What To Cut And What To Keep
One of the
characteristics of an effective Elevator Pitch is that it is like
an accordion; it is tailored to time you have and expands or
contracts accordingly. As a result, in many cases you will find
that you have to edit your Elevator Pitch so that it can be
delivered in the time that is available. If you are pressed for
time, it is generally best to cut things out of an Elevator Pitch
in the following order.
The Money is the first that should be cut because it is
secondary to what you are selling and can always be brought up at
a later point.
You should give a quick sense of The Benefits of your Solution in
your Summary Sentence so that you can postpone a more detailed
discussion until later.
If you give a high level definition of your Solution in your
Summary Sentence, then it often isn’t necessary to go into any
additional detail about it during your Elevator Pitch. A
discussion of the details of your Solution at can be
left up to a later conversation.
The Pain can be cut before The Problem because you cannot make
a profit if your innovation simply will not sell.
One of the main concerns an investor has is “Will it sell?”
Because The Problem addresses this question, it should be one of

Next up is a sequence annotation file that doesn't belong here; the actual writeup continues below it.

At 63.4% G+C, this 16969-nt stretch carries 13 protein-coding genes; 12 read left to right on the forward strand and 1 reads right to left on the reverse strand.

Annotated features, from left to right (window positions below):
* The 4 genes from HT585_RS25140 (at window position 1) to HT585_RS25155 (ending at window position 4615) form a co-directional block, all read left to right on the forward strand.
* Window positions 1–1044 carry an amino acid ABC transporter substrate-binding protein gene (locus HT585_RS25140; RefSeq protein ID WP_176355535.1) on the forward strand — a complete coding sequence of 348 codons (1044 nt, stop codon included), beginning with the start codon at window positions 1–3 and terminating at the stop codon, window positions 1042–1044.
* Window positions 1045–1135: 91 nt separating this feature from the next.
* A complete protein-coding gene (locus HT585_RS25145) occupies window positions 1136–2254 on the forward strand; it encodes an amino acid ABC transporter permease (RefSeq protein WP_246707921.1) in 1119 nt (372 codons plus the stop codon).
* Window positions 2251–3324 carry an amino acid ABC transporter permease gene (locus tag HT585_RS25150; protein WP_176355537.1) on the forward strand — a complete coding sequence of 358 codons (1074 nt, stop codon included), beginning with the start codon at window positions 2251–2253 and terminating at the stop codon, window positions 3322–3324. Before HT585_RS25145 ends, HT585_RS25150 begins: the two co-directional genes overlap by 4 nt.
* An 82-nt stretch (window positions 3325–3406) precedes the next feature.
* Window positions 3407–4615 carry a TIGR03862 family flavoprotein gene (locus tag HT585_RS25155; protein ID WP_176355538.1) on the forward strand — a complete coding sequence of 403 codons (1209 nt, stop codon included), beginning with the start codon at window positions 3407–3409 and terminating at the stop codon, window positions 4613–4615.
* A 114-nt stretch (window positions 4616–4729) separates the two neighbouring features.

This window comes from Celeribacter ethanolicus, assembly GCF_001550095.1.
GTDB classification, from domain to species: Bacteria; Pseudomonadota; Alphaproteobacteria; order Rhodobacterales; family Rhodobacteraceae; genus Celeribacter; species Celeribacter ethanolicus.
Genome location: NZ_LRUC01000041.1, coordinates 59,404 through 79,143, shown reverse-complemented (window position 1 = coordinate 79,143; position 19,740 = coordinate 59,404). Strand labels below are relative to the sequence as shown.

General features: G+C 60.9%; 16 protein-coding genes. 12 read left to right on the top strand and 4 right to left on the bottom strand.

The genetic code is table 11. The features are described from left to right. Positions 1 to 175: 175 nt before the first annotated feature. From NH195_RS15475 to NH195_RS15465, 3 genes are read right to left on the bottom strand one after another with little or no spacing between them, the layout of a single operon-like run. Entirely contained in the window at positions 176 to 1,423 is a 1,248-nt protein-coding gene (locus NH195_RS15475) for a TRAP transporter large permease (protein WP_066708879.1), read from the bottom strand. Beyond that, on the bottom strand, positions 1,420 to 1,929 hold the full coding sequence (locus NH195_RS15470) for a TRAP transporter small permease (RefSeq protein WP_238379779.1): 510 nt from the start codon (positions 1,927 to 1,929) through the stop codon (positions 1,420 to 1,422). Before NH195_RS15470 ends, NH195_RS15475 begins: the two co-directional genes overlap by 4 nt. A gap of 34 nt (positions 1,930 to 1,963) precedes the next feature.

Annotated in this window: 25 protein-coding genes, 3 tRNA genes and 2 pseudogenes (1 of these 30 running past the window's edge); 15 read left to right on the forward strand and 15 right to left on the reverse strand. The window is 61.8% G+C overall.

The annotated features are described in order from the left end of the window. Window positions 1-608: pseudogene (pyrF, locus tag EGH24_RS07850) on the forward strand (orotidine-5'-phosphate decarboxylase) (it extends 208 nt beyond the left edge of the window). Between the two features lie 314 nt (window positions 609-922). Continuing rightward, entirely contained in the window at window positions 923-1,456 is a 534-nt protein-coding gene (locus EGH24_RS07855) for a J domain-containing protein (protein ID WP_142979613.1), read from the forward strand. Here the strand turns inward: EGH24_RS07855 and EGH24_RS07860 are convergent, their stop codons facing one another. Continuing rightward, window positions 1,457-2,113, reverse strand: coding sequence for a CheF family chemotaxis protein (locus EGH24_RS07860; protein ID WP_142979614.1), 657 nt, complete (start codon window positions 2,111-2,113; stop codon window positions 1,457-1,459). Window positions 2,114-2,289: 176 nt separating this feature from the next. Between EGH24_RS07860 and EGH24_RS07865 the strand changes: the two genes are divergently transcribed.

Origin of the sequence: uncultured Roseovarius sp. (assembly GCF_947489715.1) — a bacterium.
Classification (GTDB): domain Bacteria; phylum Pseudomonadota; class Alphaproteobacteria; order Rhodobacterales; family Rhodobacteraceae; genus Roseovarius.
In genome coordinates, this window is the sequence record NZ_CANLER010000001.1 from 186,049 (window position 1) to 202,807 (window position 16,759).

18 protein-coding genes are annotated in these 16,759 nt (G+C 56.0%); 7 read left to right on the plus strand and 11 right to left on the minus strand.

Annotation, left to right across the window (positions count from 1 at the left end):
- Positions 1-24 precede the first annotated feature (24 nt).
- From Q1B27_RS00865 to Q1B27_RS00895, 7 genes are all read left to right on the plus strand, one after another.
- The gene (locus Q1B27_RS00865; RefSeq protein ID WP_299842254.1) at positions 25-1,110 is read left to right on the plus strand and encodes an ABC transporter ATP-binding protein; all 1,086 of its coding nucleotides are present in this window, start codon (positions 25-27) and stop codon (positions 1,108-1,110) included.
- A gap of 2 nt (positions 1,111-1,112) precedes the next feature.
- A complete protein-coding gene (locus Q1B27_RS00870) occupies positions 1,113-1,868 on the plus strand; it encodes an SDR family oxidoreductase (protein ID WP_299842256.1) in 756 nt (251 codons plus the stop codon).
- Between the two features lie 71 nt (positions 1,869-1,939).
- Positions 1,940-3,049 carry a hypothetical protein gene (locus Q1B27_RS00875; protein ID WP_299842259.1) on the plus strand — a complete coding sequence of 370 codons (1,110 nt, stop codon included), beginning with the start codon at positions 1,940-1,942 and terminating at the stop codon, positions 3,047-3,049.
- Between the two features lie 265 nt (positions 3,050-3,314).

the last things you cut.
While the details of The Customer can be left to a later conversation, you
should at least try to give the audience a sense of The Customer
because that gives context to your discussion of The Problem.
When to cut The Team depends on just how good of a team you
have assembled. If you have an ordinary team -- meaning that you
have some relevant experience, but nothing extraordinary like a
prior success in the field -- then The Team can be cut fairly
early. However, if you do have an extraordinarily experienced
team -- like we did at SalesLogix -- then if you are pressed for
time all you may want to talk about is your Summary Sentence and
The Team (and in some cases just The Team because that may be
enough to get the attention of the audience).
If you only have time to say one thing -- and you don’t have
an extraordinarily experienced team (and you probably don’t) --
then that one thing should be your Summary Sentence.